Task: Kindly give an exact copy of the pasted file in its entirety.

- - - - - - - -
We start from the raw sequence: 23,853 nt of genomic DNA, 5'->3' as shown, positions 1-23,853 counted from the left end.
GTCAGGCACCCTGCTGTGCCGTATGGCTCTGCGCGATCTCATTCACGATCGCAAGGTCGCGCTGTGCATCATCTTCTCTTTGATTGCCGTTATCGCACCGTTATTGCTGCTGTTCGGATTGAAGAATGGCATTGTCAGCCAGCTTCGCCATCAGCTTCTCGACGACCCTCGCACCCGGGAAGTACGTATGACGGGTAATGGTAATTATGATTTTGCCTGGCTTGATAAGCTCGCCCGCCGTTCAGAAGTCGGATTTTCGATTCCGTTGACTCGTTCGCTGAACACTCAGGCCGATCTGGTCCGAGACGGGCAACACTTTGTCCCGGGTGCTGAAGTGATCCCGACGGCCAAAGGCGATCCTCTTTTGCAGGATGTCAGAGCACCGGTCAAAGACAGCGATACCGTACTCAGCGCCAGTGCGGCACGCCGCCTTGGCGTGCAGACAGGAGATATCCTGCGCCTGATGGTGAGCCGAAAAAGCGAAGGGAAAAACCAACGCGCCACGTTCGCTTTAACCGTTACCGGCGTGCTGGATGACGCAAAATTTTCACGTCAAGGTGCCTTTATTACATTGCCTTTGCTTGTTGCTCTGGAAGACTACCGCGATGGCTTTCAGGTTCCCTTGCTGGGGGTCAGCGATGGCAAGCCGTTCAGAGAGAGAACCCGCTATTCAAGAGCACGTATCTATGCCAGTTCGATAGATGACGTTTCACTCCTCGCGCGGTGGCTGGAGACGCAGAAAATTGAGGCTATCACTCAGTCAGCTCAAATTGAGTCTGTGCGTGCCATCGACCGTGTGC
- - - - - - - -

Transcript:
We start from the raw sequence: 23,853 nt of genomic DNA, 5'->3' as shown, positions 1-23,853 counted from the left end.
GTCAGGCACCCTGCTGTGCCGTATGGCTCTGCGCGATCTCATTCACGATCGCAAGGTCGCGCTGTGCATCATCTTCTCTTTGATTGCCGTTATCGCACCGTTATTGCTGCTGTTCGGATTGAAGAATGGCATTGTCAGCCAGCTTCGCCATCAGCTTCTCGACGACCCTCGCACCCGGGAAGTACGTATGACGGGTAATGGTAATTATGATTTTGCCTGGCTTGATAAGCTCGCCCGCCGTTCAGAAGTCGGATTTTCGATTCCGTTGACTCGTTCGCTGAACACTCAGGCCGATCTGGTCCGAGACGGGCAACACTTTGTCCCGGGTGCTGAAGTGATCCCGACGGCCAAAGGCGATCCTCTTTTGCAGGATGTCAGAGCACCGGTCAAAGACAGCGATACCGTACTCAGCGCCAGTGCGGCACGCCGCCTTGGCGTGCAGACAGGAGATATCCTGCGCCTGATGGTGAGCCGAAAAAGCGAAGGGAAAAACCAACGCGCCACGTTCGCTTTAACCGTTACCGGCGTGCTGGATGACGCAAAATTTTCACGTCAAGGTGCCTTTATTACATTGCCTTTGCTTGTTGCTCTGGAAGACTACCGCGATGGCTTTCAGGTTCCCTTGCTGGGGGTCAGCGATGGCAAGCCGTTCAGAGAGAGAACCCGCTATTCAAGAGCACGTATCTATGCCAGTTCGATAGATGACGTTTCACTCCTCGCGCGGTGGCTGGAGACGCAGAAAATTGAGGCTATCACTCAGTCAGCTCAAATTGAGTCTGTGCGTGCCATCGACCGTGTGC